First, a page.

Sure. Well, coronary heart disease and stroke remain our number one killer, and cancer is very, very close behind. And we’ve made great strides in both of these types of diseases. People now with cancer often end up having a chronic disease with repeated chemotherapy and radiation and monitoring. And then we’ve gone a long way in looking at coronary heart disease and stroke and altering how we deposit cholesterol in our arteries and develop blockage in our arteries. And by controlling cholesterol and other risk factors for coronary disease, we’ve been able to delay the onset of coronary disease in much of the population. But then the population gets a little bit older and then still develops the same disease. So we’re still pretty much in that whack-a-mole type of medicine. But what’s been remarkable so those are our two most common killers, coronary disease and cancer. And together they account for about 67% of mortality. And then other diseases like chronic lung disease, of course, trauma, accidents, fill in the gaps.

Jeff Dance – 00:10:58:

Yeah, it’s interesting. If you think about animals and humans, there’s a lot of similar diseases that happen. So it’s like your point of like, this is just aging and we’re going to have these diseases that spur up. But then how do we affect those cells so that we can prevent these issues or delay those issues or allow us to have better vitality while we’re experiencing some issues? I think that’s really interesting.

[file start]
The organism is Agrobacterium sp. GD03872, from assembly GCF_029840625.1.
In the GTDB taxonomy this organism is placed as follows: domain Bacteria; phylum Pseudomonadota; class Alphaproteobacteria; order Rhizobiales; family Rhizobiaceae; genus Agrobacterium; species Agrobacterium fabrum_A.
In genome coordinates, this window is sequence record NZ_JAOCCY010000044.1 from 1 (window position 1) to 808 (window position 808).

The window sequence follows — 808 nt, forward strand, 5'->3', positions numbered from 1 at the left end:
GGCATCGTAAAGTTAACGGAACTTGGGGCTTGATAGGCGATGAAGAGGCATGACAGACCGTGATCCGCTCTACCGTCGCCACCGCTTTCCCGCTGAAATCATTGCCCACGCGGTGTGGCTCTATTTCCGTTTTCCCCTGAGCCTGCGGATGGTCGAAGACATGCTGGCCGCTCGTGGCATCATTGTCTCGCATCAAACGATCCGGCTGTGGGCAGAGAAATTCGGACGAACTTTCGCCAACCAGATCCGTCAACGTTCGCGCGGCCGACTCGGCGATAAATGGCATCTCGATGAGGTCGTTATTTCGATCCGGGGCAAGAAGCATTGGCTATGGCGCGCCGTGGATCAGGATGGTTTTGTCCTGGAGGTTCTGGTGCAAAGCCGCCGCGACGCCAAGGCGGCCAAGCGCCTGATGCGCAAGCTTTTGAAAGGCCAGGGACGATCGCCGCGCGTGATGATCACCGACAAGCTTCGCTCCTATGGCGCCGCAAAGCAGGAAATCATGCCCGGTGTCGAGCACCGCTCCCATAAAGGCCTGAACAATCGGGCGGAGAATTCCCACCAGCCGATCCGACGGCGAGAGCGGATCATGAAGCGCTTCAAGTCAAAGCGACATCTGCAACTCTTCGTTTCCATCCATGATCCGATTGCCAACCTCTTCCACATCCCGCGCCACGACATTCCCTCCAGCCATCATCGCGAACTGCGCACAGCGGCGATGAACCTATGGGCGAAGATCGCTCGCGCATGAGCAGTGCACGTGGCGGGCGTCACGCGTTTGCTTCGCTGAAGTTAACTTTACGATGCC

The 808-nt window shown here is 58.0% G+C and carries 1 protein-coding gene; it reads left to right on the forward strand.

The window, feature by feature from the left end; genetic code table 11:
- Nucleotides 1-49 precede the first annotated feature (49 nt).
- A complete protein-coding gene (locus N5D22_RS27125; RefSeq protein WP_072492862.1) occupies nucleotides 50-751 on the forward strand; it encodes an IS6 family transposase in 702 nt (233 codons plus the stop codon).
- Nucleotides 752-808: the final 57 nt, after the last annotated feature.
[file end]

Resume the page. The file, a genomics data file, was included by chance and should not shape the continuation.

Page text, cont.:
Dr. David Leonardi – 00:11:27:

Let me add one more thing along that line, is that the classic approach to disease, as I said, was to look at a single disease and look at how we can reverse the disease after it’s already been established. But the most exciting science that’s come to the fore in the last, I would say, 13 years, is the aging process itself literally takes us down the pathway to promote all these diseases. And a much better way to approach life is to look at the aging process and all these chemical pathways by which we age and alter them before we get sick so that we can put that disease off for two or three decades or potentially indefinitely. And that’s where the scientists are focused right now, those that follow and are trying to cure aging. And it’s where I put most of my focus. Although we certainly do take care of people’s present diseases, we want to mainly focus on all that chemistry of aging and how to slow that down or even reverse it.

Jeff Dance – 00:12:31:

Yeah. In addition to the conversation we had with our guests on today’s episode, we asked another expert to provide their insights on the future.

Aubrey de Grey – 00:12:44: